As you can see from the examples, while you get the bare bones of a treasure there is plenty of room for you to adjust the details to better fit your campaign. And much with the GPC generator, you could use the treasure generator ahead of time to have a stock list of treasures ready to go. You could even use it as a very rough method of generating some random encounters, by generating a treasure and then fitting a monster or monsters to that treasure.

If you give it a whir, let me know what you think. Do you have some tweaks or suggestions to make it better? Drop me a line in the comments.

Playing Card GPC Generator

I didn’t always have the budget for gaming that I have now. I’m certainly not complaining, it’s nice to be able to pick up a supplement if I want to, without having to decide to go without groceries or maybe hold off paying the phone bill for a bit. But I did have to get creative with my gamemastering supplements. Most of the time I resorted to using items I already had laying around from other games. And more often than not that meant a deck of cards.

Back then I was also a much more improvisational GM than I am now. It was for the best of reasons; I was running many more games than I am now. So many, in fact, that it ate into my prep time. So I adapted a simple deck of cards to cover a multitude of sins, serving as a random generator for many campaign needs. I used playing cards to generate GPCs on the fly, generate treasure as needed, figure out random monster encounters, and even help build and stock dungeons quickly. I’m going to outline the first below, saving the other uses for future posts.

These generators give you a framework to build on, as opposed to detailing everything for you. That suits my style of GMing, as I prefer to modify and customize NPCs and treasure to fit the campaign. Your mileage may vary but I hope you’ll find these at least somewhat useful. For each, I use a standard deck of playing cards with the Jokers left in, giving me 54 cards. I refer to the red and black Jokers, as the decks I have make that distinction. If your’s does not, simply mark one Joker so you can tell it from the other.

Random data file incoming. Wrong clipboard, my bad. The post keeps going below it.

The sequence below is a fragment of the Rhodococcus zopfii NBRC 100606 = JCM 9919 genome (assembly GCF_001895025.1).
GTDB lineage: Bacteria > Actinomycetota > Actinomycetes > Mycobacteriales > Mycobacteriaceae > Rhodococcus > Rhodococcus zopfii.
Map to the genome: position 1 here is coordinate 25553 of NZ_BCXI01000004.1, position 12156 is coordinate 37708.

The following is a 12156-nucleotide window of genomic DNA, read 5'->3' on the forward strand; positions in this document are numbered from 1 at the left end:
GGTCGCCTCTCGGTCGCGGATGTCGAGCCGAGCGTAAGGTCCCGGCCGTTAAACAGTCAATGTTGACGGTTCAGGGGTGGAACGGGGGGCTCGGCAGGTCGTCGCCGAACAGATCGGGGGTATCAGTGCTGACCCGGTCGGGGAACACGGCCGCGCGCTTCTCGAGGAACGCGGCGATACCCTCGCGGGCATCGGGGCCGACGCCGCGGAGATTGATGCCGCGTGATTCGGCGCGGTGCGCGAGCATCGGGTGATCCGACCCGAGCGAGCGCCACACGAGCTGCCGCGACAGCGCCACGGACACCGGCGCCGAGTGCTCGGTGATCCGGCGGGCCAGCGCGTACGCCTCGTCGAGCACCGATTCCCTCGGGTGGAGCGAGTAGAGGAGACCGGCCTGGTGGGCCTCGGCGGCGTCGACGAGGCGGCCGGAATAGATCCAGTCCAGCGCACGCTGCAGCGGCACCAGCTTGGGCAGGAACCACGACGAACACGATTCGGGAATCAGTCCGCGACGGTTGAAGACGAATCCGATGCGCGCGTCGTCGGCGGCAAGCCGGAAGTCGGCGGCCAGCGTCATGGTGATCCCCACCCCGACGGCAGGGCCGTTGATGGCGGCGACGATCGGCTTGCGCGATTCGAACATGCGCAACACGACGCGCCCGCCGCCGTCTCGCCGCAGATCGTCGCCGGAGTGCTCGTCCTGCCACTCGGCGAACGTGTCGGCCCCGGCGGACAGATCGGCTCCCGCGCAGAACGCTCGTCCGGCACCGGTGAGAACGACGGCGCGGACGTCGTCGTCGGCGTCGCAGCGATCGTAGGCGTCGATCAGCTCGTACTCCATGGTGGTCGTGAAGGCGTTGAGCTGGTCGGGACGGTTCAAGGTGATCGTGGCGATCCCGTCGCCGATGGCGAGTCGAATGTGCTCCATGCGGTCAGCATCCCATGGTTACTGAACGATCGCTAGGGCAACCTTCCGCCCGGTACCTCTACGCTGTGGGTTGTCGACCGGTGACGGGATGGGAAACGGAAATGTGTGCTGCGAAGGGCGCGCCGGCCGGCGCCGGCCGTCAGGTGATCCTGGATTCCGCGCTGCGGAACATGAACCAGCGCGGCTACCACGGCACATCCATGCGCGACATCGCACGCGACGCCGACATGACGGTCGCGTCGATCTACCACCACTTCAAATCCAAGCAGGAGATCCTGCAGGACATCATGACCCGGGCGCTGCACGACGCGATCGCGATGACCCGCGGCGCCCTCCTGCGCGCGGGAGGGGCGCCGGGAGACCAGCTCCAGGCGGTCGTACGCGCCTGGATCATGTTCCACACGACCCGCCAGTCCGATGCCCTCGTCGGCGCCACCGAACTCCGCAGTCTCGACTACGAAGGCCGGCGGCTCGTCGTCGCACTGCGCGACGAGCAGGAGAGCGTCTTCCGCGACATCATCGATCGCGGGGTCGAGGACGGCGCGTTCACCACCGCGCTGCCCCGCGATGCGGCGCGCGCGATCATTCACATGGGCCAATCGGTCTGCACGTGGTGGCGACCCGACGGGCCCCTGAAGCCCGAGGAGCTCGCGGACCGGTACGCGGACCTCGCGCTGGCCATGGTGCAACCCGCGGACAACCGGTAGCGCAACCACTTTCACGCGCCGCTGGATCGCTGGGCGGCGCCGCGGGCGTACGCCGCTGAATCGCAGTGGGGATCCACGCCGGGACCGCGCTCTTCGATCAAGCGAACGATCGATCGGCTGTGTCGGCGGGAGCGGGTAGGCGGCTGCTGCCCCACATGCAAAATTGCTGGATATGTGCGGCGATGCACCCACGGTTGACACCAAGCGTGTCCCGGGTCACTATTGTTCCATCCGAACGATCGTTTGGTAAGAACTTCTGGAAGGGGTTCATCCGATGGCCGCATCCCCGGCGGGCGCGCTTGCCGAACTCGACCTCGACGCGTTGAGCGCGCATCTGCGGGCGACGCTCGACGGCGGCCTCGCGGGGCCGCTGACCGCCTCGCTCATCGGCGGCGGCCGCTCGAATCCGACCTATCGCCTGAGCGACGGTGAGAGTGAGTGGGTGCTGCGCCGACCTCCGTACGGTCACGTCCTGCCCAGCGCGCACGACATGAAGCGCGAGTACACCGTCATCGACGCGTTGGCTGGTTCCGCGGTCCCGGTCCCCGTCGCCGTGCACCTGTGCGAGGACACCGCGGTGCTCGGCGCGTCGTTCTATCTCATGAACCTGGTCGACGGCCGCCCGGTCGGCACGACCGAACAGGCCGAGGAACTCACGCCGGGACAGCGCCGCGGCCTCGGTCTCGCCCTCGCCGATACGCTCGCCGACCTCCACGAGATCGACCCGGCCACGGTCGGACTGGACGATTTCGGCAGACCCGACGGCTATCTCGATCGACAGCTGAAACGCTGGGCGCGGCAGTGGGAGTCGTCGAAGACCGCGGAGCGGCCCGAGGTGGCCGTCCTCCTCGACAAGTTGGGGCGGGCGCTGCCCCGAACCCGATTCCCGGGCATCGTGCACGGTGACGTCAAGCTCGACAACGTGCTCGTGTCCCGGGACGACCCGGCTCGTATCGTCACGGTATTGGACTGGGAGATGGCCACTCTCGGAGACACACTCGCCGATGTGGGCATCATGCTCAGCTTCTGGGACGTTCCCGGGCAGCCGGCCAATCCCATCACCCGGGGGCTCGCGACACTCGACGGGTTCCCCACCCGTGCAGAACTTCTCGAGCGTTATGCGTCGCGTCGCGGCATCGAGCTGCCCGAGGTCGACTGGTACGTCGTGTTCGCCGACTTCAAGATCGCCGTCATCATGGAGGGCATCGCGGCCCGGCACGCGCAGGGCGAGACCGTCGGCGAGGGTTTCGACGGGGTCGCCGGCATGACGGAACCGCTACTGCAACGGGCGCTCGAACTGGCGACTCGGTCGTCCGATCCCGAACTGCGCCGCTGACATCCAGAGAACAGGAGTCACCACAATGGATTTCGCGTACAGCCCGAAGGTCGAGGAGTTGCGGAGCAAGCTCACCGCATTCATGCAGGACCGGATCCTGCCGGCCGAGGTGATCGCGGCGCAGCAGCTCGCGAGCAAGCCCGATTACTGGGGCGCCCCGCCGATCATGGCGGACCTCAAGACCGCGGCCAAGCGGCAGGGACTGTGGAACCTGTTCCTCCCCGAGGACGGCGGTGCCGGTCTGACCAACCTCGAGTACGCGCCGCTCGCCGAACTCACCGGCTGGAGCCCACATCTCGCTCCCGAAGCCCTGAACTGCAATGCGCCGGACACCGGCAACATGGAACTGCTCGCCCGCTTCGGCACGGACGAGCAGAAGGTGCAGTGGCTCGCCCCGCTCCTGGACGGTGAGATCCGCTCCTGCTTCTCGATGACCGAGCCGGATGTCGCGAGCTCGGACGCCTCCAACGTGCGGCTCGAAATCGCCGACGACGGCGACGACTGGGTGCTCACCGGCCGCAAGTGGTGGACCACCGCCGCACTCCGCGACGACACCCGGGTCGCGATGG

*      *      *

Gamemaster Character Generation

It happens to every GM at some point. Your players have ignored the careful trail you’ve laid for them and strayed into an area you haven’t prepped. Now they want to talk to that innkeeper or wainwright you haven’t fleshed out. This generator allows you to give that GPC a quick bit of personality to hold you in the moment, and a framework to build on if the characters are likely to keep interacting with those GPCs down the line. Combine this with a list of character names and you’ll be able to generate GPCs on the fly whenever you need them. Alternatively, you can sit down for an hour and generate a list of 27 generic GPCs to slot in without needing the cards during play.

Take a deck of playing cards with the Jokers still in. Draw two cards for each GPC. The first card signifies the dominant trait of that GPC, based on the suit of that card:

Diamonds – Appearance (facial features, dress, overall demeanor)

Clubs – Physical (height, weight, body shapes)

Hearts – Personality (first impressions of the GPC’s attitude)

Spades – Secrets (the GPC is wrapped up in keeping a secret. Note this, then draw another card ignoring

The second card gives you an approximate rating for that trait, from 2 to Ace. Roughly, numbered cards describe a range of below average to average, Jack to King is above average, and Ace is exceptional in some fashion.

If you draw a Joker as the first card, that denotes either a potential ally to the party (Red Joker) or a staunch enemy (Black Joker). Draw a second card to get the actual trait and a third card for the intensity. If you draw a Joker as your second card, ignore and draw another card. Some examples:

  • Jack of Hearts (personality), 5 of Diamonds: GPC is annoyingly friendly, to the point of unwanted familiarity and contact.
  • Ace of Spades (Secret), Queen of Diamonds (appearance), Queen of Clubs – The GPC is immaculately handsome and finely dressed, and gives the impression of some sort of nobility. It is all a sham, however. All the GPC has is the (mostly faux) finery on their back and is desperate to keep anyone from finding that out.
  • Black Joker (Enemy), King of Clubs (Physical), 3 of Clubs – The GPC was painfully crippled during some altercation the party was involved in. Now the GPC is doing all they can to make the character’s lives miserable and working towards their ultimate revenge.

As you can see, the method still requires you to interpret the results, but I’ve found it to be a great way of generating quick GPCs. Slap a name on them and it’s enough to play them for a session, before fleshing them out later.
Do you use playing cards to aid your game-mastering? Have you taken this GPC generator for a spin, and did it work for you? Let me know in the comments.